The Avenue des Champs-Élysées, also known simply as the Champs-Élysées, is an avenue in the 8th arrondissement of Paris, France, 1.9 kilometers (1.2 miles) long and 70 meters (230 feet) wide, which runs between the Place de la Concorde and the Place Charles de Gaulle, where the Arc de Triomphe is located. Its cafés, theatres, and luxury shops make it well-known. In addition, it is known for its annual Bastille Day military parade, and as the conclusion of the Tour de France cycling race.
The name is French for the Elysian Fields, the mythological place where heroes who die in battle are sent. While the world at large associates the Champs-Élysées with being one of the most recognizable avenues in the world, more specifically, locals who are in the know have pointed out that this is where the police station is.
The avenue runs for 1.91 km (1.19 mi) through the 8th arrondissement in northwestern Paris, from the Place de la Concorde in the east, via the Obelisk of Luxor, to the Place Charles de Gaulle (formerly the Place de l’Étoile) in the west, where the Arc de Triomphe stands. The Axe historique runs from the Arc de Triomphe to the Champs-Élysées.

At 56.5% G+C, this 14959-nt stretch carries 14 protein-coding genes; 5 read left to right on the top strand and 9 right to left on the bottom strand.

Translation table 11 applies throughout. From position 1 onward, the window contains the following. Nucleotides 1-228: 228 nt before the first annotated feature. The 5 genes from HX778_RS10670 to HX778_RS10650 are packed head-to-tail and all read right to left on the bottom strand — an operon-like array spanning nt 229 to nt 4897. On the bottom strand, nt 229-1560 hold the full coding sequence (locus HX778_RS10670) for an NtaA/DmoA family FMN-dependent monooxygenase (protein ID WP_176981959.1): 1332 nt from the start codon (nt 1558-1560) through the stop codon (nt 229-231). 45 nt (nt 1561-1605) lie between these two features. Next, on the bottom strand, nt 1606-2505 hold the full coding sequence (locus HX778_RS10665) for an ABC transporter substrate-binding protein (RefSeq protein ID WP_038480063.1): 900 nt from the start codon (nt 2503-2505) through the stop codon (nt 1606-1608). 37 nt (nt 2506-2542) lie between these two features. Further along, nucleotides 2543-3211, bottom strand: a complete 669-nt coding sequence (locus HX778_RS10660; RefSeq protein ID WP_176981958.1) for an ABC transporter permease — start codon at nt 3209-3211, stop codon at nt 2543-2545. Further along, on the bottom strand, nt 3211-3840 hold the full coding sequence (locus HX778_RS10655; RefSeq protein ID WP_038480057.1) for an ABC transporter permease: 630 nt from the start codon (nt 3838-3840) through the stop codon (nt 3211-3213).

The southern part of the Champs-Élysées, beginning at the Place de la Concorde and extending all the way to the Rond-Point, runs through the Jardin des Champs-Élysées, a large park which contains the Grand Palais, the Petit Palais, the Théâtre Marigny, and several restaurants, gardens, and monuments. The Élysée Palace, the official residence of the President of France, is on the side of the park, but it does not border the park’s Avenue. The Champs-Élysées ends at the Arc de Triomphe, which is situated at the base of the triumphal arch constructed to honor Napoleon Bonaparte’s victories.